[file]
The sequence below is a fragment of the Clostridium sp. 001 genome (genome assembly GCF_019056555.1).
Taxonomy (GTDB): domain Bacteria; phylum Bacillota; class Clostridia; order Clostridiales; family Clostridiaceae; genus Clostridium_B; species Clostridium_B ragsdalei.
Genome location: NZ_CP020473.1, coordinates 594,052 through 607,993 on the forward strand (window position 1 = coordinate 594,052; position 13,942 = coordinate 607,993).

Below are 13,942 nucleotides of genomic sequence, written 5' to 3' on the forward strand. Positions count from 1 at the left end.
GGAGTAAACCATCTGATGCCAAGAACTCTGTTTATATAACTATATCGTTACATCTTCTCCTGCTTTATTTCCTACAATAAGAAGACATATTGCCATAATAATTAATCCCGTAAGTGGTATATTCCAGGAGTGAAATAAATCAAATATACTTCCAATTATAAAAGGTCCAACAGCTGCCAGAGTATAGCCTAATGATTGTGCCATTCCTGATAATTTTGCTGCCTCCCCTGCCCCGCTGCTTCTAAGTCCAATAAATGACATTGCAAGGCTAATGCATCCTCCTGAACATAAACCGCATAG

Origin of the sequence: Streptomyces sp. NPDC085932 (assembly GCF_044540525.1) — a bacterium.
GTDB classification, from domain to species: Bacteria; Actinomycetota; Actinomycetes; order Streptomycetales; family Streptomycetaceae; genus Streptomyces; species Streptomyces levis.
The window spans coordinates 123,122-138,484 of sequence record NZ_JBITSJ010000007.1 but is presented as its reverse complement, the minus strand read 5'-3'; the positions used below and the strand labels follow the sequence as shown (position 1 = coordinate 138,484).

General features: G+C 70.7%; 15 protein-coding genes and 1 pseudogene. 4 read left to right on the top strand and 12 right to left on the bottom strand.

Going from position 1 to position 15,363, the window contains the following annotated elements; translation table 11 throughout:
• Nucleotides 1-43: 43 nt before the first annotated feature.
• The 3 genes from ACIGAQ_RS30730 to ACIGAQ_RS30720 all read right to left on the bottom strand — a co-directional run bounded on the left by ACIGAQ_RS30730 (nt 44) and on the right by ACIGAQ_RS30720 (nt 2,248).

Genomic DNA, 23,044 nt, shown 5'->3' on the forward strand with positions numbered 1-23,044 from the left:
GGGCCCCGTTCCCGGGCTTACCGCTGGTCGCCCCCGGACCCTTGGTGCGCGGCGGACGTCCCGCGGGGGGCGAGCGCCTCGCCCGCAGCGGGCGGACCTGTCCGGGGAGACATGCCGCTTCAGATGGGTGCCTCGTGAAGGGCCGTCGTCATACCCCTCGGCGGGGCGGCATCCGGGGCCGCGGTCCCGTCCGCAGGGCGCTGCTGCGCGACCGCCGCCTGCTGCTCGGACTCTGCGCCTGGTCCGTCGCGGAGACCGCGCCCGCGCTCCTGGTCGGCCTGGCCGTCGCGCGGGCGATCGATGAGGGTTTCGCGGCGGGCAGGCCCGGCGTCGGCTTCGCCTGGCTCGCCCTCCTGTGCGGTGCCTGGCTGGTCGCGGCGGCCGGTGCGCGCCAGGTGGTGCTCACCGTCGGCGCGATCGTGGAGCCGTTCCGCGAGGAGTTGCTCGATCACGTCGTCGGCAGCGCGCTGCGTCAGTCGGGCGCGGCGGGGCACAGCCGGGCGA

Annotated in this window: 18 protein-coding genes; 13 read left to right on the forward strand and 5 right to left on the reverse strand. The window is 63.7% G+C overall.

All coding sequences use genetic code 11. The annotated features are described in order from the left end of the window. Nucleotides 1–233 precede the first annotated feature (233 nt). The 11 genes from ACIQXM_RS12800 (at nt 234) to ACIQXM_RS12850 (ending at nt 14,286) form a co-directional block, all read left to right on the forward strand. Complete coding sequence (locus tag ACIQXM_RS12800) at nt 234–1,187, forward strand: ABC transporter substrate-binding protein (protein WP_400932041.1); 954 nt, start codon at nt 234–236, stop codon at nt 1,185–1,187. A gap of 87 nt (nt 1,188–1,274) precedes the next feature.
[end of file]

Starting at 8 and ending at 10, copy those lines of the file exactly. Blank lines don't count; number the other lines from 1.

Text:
The window spans coordinates 123,122-138,484 of sequence record NZ_JBITSJ010000007.1 but is presented as its reverse complement, the minus strand read 5'-3'; the positions used below and the strand labels follow the sequence as shown (position 1 = coordinate 138,484).

General features: G+C 70.7%; 15 protein-coding genes and 1 pseudogene. 4 read left to right on the top strand and 12 right to left on the bottom strand.

Going from position 1 to position 15,363, the window contains the following annotated elements; translation table 11 throughout: